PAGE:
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In the United States, federal and state laws require certain employers to cover work-related injury for their employees via a workers’ compensation insurance policy. Such policies cover medical expenses and lost wages in the event an employee is injured on the job. When insurance companies assess premiums for workers’ compensation coverage, they use classification codes established by either the National Council on Compensation Insurance (NCCI) or their specific state’s classification system. When reporting workers’ compensation claims for injuries, employers must use statistical codes. Job classification codes and statistical codes for reporting are the two primary types of workers’ compensation codes.
The most common workers’ compensation codes are classification codes. These codes seek to provide an orderly method for grouping similar workforce tasks and risks to better determine appropriate insurance premiums. For example, the risk of injury to those involved in job duties relative to routine office work are considerably less than those job duties that involve operating heavy equipment. As such, the NCCI and state classification systems group like job duties or workplace environments into some 700 or more categories of similar job descriptions, environments, and risk factors.
When using the NCCI Scopes Manual, the industry standard for workers’ compensation codes, each classification of job descriptions uses a four digit numeric code to identify specific job roles and working conditions. As an example, the workers' compensation codes for an Electrician Assistant and electrical equipment installers are 3179 and 9516, respectively. Jobs involving building concrete culverts and bridges carry a classification code of 5222. Codes for specific jobs are assigned by insurance agents, NCCI officials, or underwriters and auditors for the insurance company when a company or organization first applies for a workers’ compensation insurance policy. Workers' comp class codes are then used to determine premiums based on foreseeable risk.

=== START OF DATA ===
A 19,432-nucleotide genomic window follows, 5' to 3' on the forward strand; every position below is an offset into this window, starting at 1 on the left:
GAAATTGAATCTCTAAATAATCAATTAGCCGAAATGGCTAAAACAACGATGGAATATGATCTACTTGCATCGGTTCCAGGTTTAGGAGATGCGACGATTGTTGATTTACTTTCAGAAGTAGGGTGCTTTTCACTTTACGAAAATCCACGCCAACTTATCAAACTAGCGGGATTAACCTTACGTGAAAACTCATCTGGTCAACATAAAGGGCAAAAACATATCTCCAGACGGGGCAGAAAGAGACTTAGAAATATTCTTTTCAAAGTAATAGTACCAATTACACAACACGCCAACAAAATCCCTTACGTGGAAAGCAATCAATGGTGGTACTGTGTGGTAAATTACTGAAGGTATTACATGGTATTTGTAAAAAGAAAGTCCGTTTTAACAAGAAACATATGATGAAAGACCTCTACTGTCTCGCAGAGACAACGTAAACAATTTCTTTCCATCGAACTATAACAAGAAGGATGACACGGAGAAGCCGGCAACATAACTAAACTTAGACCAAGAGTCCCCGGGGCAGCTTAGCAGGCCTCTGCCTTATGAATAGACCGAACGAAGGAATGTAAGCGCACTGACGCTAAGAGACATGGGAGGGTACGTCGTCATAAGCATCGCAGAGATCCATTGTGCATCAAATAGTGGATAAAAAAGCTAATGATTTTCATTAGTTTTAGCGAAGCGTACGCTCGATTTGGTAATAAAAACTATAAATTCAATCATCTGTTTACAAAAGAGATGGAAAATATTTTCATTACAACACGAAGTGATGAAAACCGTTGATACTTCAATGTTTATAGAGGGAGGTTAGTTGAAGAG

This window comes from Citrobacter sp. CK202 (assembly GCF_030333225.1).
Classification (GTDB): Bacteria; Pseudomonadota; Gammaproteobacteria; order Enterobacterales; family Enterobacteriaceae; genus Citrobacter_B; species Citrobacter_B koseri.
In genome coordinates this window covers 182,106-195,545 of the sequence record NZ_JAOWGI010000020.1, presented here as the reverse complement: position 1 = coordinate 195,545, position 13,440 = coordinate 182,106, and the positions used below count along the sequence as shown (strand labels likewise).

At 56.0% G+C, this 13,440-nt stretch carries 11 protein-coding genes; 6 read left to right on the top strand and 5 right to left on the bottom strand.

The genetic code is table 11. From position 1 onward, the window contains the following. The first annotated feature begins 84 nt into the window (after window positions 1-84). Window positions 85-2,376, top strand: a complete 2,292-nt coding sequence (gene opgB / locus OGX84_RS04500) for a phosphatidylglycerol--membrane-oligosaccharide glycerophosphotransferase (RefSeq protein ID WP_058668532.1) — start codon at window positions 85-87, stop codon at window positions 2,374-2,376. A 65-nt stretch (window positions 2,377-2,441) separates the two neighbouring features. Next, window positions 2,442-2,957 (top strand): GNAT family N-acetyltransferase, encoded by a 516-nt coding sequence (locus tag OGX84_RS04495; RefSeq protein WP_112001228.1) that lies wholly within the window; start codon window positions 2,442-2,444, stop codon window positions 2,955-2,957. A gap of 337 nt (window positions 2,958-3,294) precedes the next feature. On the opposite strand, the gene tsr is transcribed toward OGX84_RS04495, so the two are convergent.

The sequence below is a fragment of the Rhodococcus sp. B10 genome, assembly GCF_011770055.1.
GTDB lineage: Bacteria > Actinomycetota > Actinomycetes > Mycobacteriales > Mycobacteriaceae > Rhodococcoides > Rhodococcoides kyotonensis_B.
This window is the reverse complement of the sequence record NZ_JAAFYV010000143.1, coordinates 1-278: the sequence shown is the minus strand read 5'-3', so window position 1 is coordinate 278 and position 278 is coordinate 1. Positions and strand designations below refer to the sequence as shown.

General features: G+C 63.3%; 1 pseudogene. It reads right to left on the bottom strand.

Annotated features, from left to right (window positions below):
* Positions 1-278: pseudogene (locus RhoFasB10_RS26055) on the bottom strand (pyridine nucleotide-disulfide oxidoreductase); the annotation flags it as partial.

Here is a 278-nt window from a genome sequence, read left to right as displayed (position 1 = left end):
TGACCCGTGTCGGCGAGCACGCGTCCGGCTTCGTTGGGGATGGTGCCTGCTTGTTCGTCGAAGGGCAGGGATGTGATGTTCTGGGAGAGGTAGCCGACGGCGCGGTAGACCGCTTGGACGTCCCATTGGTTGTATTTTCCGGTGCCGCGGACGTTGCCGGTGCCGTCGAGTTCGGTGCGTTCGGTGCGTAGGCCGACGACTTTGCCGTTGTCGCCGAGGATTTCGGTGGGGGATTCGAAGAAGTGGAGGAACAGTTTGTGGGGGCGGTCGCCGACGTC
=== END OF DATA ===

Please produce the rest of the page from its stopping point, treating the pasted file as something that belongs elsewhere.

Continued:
On the other side of workers' compensation codes are statistical codes used for reporting purposes. Also known as workers' compensation claim codes or workers' compensation injury codes, these codes provide specific information when filing a claim for benefits. When an employee is injured, the employer must submit documentation to their workers’ compensation insurance provider for payment. Such documentation includes what areas of the body suffered injury, where the injury occurred, and other pertinent information. To simplify the reporting process and ensure orderly data collection regarding workplace safety statistics, a uniform coding system is used.
Just as job classification codes provide uniformity in determining workers’ compensation insurance premiums, statistical reporting codes provide the NCCI and state advisory organizations the ability to summarize injury data. Collecting data on workplace injury statistics highlights when certain industries require additional regulation regarding safety practices or when additional education regarding workplace hazards might prove beneficial. Likewise, insurance companies can act on claims faster using short codes rather than written descriptions, which can often be subjective.